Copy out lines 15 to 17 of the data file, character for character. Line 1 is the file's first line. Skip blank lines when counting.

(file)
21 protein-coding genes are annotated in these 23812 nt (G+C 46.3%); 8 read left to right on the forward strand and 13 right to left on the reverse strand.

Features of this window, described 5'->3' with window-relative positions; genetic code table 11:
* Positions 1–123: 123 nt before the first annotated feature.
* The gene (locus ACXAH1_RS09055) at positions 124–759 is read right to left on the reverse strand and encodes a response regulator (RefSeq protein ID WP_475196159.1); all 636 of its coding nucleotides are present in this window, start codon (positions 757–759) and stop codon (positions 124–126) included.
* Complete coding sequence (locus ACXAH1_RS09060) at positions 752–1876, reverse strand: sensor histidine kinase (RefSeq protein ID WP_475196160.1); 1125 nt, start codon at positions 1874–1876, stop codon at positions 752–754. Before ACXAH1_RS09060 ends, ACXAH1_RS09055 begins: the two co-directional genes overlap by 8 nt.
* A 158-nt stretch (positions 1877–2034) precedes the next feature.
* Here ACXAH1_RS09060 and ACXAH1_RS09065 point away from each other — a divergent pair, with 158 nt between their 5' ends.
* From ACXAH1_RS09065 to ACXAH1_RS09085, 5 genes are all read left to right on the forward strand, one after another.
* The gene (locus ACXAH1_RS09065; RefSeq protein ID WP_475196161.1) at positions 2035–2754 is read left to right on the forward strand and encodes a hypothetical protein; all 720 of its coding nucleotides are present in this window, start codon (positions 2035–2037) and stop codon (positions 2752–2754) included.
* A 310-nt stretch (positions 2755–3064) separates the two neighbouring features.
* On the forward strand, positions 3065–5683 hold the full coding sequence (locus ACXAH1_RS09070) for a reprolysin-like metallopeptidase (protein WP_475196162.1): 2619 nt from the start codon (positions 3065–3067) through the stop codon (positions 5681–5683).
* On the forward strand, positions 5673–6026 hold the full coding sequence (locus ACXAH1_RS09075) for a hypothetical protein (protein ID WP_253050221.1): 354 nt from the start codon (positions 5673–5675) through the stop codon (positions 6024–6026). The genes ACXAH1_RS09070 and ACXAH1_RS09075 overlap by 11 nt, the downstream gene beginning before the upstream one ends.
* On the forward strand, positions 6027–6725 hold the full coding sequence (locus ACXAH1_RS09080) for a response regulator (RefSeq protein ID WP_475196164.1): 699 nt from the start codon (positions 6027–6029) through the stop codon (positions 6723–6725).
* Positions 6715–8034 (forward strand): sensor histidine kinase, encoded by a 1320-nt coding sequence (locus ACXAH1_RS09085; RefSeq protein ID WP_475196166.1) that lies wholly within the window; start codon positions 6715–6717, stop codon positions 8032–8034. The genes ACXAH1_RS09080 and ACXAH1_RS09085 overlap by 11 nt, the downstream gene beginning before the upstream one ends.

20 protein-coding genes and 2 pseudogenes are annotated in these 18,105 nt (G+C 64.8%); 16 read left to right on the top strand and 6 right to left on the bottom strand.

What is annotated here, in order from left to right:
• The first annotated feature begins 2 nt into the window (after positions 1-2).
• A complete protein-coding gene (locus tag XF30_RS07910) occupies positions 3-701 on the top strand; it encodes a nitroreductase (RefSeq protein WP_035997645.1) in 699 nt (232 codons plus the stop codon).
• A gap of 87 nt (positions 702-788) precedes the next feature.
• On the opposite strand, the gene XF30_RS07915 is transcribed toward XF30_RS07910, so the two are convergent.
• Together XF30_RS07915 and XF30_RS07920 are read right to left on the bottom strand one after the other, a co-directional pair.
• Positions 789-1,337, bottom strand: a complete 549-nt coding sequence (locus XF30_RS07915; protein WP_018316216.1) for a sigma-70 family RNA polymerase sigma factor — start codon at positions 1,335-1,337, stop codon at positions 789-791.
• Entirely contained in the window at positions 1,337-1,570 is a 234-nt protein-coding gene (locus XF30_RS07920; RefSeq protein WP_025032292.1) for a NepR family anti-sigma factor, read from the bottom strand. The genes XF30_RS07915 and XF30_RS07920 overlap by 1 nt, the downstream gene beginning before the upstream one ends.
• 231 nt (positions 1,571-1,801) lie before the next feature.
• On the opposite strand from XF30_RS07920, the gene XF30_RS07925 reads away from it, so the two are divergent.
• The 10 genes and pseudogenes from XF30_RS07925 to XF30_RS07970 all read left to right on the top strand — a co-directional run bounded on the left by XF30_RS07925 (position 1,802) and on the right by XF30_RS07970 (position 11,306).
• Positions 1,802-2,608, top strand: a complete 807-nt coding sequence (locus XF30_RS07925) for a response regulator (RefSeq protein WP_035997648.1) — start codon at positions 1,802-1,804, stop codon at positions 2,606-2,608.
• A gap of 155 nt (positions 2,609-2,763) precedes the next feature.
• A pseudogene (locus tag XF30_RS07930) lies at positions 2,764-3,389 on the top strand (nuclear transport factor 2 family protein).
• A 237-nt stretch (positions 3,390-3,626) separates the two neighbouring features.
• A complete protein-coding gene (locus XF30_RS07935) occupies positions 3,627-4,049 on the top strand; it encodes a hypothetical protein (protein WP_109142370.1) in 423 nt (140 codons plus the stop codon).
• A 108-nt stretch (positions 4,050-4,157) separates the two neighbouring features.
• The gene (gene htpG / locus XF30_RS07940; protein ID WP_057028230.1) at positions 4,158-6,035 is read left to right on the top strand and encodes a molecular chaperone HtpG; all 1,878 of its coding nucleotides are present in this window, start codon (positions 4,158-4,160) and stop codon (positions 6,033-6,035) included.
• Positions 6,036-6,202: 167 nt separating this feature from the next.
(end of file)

20 protein-coding genes and 2 pseudogenes are annotated in these 18,105 nt (G+C 64.8%); 16 read left to right on the top strand and 6 right to left on the bottom strand.

What is annotated here, in order from left to right:
• The first annotated feature begins 2 nt into the window (after positions 1-2).